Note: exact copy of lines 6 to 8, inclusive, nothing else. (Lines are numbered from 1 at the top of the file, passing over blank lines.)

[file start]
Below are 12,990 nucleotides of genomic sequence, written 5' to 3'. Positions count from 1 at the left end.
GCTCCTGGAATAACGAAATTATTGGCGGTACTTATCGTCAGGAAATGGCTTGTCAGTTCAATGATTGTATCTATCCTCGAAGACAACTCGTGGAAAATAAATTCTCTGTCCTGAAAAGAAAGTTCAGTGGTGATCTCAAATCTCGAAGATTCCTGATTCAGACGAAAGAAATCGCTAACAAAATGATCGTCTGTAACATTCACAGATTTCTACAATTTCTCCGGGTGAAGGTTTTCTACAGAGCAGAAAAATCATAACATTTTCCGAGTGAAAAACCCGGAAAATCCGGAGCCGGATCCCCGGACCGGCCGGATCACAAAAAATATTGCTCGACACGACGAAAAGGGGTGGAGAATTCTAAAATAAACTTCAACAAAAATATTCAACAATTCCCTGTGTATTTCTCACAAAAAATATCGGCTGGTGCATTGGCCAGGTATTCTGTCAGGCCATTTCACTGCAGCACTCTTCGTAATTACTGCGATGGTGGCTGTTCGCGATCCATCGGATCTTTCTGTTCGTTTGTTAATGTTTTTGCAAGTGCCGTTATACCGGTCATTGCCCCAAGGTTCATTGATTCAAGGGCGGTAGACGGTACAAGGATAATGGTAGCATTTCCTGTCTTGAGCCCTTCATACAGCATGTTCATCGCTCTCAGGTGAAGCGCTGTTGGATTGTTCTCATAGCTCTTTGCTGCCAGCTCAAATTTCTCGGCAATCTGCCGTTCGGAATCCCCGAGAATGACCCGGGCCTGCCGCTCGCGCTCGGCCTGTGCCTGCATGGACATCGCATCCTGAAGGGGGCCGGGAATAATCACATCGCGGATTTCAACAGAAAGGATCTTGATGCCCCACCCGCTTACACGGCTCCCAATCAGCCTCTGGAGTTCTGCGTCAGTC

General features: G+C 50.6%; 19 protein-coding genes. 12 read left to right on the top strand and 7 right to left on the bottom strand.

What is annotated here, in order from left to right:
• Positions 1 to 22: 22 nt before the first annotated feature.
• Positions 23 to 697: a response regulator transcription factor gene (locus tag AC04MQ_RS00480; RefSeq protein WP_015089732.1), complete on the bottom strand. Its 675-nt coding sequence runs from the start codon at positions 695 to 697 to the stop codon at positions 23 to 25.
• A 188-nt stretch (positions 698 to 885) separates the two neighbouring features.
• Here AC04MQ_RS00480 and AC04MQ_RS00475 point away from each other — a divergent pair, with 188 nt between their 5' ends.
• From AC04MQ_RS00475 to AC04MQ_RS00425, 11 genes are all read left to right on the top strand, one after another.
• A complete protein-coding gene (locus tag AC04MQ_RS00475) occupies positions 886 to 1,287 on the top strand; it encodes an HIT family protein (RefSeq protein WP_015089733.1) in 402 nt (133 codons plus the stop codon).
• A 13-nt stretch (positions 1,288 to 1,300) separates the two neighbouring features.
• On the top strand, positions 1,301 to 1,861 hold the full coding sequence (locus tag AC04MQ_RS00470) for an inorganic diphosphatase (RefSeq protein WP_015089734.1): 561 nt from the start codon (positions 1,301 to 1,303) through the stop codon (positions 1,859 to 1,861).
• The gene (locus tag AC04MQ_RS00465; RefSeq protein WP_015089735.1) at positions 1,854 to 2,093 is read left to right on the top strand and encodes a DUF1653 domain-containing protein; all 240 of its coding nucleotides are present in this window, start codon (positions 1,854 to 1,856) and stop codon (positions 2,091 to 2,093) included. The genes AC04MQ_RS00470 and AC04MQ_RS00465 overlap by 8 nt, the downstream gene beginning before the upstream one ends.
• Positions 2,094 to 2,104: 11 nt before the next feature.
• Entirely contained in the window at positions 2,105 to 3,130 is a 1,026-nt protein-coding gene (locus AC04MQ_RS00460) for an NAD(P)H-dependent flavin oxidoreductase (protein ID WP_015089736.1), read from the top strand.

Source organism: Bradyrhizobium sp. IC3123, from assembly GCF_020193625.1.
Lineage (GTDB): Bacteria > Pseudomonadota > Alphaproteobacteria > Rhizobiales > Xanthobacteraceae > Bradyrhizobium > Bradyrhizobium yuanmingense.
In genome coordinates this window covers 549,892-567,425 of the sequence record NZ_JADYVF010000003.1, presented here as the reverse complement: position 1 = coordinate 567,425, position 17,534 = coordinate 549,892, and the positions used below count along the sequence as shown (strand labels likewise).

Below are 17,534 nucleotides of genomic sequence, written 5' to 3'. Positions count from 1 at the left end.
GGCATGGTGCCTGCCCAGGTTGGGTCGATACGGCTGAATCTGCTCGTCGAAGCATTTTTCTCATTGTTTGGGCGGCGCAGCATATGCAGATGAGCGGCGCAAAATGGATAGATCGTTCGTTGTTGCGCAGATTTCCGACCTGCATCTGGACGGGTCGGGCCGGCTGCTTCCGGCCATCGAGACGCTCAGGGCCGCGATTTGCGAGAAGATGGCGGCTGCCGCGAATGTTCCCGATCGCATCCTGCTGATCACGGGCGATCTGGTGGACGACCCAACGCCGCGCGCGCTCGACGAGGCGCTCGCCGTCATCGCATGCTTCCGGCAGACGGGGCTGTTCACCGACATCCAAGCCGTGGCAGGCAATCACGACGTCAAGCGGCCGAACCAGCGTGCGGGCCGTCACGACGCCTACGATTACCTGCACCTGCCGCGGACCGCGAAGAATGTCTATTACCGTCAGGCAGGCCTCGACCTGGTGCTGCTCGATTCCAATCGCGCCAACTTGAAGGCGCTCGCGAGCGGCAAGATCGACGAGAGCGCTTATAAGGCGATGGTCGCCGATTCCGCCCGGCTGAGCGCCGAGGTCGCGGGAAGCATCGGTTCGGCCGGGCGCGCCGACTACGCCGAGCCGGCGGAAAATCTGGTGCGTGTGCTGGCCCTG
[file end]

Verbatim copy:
• Positions 23 to 697: a response regulator transcription factor gene (locus tag AC04MQ_RS00480; RefSeq protein WP_015089732.1), complete on the bottom strand. Its 675-nt coding sequence runs from the start codon at positions 695 to 697 to the stop codon at positions 23 to 25.
• A 188-nt stretch (positions 698 to 885) separates the two neighbouring features.
• Here AC04MQ_RS00480 and AC04MQ_RS00475 point away from each other — a divergent pair, with 188 nt between their 5' ends.